A protein in zebrafish which helps regeneration of their severed spinal cords could help promote healing in people with paralysis.
In humans and other mammals, when the spinal cord is severed, special cells called glia are activated to prevent bleeding into the spinal cord, forming a glial scar. However this scar stops nerve cells which carrying impulses to the brain from entering the wound, resulting in paralysis.
In zebrafish, the glia forms a bridge at the site of the injury, but nerve cells are able to penetrate and zebrafish are able to regenerate their spinal cords within two months.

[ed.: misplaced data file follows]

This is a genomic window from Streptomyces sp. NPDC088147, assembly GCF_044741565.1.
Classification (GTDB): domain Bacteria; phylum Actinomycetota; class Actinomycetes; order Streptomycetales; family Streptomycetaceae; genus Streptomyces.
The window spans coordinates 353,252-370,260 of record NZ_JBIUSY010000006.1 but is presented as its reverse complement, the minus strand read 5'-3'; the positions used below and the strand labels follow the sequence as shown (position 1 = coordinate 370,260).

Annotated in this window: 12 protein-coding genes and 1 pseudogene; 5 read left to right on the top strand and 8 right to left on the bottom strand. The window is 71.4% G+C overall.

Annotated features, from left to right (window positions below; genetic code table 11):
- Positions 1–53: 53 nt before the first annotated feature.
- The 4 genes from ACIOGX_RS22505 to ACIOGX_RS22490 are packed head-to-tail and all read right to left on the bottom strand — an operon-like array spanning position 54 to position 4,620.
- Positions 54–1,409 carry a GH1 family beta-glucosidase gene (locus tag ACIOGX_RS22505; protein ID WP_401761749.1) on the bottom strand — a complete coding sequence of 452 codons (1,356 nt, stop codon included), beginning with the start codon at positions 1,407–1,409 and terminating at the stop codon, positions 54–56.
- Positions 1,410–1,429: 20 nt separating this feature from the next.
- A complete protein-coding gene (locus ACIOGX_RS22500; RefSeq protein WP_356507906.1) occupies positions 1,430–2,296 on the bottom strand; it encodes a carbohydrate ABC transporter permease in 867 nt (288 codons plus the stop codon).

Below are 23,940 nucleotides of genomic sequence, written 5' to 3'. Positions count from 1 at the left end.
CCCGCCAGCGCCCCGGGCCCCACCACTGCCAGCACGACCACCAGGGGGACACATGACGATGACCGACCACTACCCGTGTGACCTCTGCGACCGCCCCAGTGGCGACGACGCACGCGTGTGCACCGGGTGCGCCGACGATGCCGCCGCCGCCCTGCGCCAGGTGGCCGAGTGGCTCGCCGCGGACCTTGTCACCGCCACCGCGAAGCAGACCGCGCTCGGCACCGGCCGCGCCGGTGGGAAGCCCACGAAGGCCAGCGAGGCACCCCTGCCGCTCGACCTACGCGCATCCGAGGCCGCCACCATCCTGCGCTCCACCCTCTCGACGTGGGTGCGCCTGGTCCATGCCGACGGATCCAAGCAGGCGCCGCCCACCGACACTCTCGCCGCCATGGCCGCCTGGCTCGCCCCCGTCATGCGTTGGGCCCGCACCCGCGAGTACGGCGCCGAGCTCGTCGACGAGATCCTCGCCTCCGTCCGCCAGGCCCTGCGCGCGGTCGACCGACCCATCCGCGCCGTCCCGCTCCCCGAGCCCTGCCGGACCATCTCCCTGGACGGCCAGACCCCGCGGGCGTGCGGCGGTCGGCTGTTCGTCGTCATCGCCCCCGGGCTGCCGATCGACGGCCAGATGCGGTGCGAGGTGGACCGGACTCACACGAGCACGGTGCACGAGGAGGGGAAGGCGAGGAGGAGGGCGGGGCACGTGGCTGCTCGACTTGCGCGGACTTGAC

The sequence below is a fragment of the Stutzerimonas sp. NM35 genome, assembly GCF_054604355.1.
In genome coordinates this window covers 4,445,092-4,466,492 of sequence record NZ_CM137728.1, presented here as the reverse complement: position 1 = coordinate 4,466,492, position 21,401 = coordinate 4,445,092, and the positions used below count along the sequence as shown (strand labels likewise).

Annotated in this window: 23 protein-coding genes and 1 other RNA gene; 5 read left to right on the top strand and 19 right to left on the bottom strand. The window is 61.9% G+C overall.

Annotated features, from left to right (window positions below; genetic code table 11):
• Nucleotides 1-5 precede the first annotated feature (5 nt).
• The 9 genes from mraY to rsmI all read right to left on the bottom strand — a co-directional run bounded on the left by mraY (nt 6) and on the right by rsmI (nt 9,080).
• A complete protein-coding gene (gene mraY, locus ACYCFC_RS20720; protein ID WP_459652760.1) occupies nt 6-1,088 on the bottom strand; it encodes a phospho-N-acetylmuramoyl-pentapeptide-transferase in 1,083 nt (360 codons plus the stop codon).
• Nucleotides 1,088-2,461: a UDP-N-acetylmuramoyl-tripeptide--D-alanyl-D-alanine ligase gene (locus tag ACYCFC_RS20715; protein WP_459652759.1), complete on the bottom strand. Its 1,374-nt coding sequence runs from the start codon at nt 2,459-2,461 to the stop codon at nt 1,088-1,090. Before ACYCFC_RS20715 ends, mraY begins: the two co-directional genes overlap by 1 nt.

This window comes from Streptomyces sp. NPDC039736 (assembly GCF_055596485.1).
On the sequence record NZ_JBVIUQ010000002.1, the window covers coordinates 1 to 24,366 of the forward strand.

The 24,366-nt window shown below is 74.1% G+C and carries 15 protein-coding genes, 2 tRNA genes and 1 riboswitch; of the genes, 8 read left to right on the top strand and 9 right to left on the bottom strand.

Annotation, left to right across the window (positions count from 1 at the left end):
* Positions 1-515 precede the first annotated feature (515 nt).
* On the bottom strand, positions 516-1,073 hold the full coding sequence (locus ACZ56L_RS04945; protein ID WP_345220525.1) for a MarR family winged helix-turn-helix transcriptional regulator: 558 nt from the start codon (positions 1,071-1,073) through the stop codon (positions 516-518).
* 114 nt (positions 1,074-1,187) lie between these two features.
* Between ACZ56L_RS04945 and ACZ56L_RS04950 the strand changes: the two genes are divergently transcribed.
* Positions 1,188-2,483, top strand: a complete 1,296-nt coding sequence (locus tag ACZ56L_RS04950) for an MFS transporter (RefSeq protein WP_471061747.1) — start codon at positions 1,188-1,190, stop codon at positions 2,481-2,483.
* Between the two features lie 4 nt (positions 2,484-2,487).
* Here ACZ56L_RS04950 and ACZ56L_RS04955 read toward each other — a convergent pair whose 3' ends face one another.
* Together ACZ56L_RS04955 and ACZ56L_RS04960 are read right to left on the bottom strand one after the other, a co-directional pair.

This protein in zebrafish controls the shape of the glia and can be manipulated to promote even faster healing. It is hoped this discovery will be able to promote better recovery in individuals with spinal cord injuries.